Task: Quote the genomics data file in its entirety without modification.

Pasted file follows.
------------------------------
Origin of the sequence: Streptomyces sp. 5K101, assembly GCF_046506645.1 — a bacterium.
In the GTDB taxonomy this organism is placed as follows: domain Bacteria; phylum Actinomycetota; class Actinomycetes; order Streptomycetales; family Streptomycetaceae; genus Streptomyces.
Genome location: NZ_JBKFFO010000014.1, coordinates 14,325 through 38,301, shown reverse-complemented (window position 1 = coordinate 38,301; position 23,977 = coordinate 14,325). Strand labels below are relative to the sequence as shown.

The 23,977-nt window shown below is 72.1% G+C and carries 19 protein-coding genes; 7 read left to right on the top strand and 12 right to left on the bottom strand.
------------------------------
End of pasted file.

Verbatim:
Origin of the sequence: Streptomyces sp. 5K101, assembly GCF_046506645.1 — a bacterium.
In the GTDB taxonomy this organism is placed as follows: domain Bacteria; phylum Actinomycetota; class Actinomycetes; order Streptomycetales; family Streptomycetaceae; genus Streptomyces.
Genome location: NZ_JBKFFO010000014.1, coordinates 14,325 through 38,301, shown reverse-complemented (window position 1 = coordinate 38,301; position 23,977 = coordinate 14,325). Strand labels below are relative to the sequence as shown.

The 23,977-nt window shown below is 72.1% G+C and carries 19 protein-coding genes; 7 read left to right on the top strand and 12 right to left on the bottom strand.